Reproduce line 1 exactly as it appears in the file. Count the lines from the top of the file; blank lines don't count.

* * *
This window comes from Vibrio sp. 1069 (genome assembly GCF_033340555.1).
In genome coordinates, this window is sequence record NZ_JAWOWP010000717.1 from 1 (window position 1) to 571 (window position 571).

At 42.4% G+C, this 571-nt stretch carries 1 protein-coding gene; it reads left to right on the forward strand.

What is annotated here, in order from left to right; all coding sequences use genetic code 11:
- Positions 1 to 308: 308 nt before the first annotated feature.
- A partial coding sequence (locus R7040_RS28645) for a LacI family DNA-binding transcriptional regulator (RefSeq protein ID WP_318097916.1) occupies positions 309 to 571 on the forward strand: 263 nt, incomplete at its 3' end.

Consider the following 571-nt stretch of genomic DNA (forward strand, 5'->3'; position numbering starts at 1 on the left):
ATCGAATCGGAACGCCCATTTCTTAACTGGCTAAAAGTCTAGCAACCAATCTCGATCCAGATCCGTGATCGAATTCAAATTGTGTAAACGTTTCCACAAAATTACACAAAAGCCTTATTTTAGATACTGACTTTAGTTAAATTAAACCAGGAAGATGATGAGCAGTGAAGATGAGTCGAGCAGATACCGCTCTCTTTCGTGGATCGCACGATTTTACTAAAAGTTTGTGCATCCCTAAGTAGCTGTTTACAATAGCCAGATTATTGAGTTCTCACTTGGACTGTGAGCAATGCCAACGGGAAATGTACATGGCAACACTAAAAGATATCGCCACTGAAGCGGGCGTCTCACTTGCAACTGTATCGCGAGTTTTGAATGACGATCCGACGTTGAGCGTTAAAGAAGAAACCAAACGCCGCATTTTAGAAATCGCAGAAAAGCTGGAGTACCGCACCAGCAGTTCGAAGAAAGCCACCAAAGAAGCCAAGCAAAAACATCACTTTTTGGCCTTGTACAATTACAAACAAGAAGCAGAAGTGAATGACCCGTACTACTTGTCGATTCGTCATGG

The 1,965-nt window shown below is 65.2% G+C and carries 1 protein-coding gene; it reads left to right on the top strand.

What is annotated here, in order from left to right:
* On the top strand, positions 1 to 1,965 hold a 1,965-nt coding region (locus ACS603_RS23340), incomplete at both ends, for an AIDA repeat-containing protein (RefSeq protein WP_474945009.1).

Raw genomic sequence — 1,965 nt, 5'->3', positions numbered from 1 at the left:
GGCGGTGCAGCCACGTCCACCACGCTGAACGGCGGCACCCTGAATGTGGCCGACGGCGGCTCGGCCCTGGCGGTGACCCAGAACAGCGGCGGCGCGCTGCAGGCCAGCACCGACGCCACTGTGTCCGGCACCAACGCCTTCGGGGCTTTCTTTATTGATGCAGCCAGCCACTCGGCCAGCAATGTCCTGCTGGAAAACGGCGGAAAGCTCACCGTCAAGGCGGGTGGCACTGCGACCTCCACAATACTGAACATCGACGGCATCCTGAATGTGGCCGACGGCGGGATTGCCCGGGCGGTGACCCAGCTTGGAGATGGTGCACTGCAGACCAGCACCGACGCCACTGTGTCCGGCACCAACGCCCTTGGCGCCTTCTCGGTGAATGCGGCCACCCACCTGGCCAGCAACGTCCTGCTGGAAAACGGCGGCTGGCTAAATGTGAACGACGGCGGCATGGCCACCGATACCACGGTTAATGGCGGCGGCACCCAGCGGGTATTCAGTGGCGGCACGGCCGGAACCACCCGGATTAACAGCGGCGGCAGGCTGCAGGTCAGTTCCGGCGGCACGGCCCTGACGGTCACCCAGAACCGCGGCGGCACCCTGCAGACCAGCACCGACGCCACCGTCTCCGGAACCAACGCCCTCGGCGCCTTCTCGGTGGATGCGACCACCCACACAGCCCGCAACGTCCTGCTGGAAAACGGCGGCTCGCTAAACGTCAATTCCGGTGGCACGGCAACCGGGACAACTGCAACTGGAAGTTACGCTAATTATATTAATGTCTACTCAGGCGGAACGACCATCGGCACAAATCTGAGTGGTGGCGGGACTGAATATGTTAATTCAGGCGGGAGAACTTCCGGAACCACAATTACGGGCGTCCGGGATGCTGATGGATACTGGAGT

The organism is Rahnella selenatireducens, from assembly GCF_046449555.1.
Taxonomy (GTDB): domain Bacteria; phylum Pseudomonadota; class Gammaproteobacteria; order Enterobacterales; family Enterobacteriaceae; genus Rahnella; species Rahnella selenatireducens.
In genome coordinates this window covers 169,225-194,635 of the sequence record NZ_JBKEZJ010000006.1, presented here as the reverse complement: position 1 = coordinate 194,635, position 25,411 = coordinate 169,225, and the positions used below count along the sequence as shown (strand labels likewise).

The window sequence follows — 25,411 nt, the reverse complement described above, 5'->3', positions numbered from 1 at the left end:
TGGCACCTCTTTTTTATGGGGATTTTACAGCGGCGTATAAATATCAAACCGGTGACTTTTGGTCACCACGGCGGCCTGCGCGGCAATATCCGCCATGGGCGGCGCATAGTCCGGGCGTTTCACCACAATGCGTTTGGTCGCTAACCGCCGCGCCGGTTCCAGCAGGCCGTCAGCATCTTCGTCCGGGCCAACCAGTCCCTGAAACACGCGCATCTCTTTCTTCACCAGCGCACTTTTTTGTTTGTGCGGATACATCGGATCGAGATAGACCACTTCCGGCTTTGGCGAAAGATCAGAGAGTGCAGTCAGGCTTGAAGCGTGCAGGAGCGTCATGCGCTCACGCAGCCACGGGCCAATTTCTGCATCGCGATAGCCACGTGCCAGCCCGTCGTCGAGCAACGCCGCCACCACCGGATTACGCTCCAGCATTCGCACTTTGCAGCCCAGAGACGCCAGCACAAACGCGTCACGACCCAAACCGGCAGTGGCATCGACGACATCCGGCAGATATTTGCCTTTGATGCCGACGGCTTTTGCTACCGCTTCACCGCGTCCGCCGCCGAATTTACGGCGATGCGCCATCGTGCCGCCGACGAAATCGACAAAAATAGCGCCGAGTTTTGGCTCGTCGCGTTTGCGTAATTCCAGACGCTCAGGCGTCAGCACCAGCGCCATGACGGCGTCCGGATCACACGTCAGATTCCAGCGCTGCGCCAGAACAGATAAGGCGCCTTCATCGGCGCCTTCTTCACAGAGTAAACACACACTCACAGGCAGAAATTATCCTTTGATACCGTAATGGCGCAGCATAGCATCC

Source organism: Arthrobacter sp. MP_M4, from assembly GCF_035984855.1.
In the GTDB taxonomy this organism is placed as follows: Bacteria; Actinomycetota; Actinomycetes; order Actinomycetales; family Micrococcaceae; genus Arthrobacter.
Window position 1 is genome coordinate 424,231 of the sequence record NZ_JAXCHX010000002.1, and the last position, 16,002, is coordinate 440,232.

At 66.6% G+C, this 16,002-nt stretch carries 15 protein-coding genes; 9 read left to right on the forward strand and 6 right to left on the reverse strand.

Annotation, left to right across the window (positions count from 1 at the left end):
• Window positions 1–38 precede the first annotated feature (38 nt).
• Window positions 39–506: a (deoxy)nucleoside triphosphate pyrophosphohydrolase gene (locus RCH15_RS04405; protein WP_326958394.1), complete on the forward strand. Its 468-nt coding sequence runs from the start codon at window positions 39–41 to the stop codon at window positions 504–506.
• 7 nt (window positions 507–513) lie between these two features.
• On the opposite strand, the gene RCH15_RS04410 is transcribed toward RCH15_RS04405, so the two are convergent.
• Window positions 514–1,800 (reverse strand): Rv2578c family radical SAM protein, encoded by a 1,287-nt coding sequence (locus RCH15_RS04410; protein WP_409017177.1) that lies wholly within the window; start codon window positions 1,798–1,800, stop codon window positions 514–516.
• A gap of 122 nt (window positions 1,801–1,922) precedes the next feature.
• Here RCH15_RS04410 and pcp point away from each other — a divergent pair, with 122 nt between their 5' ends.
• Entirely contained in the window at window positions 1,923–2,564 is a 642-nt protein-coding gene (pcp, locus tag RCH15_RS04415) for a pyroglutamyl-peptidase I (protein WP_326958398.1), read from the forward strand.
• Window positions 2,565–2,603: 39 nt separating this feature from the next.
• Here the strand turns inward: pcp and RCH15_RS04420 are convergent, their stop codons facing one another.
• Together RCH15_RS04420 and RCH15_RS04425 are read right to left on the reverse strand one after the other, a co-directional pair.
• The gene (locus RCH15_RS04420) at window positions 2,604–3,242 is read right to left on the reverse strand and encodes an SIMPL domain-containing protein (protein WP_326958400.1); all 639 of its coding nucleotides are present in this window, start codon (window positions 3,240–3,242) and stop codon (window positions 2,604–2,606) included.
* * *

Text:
This window comes from Vibrio sp. 1069 (genome assembly GCF_033340555.1).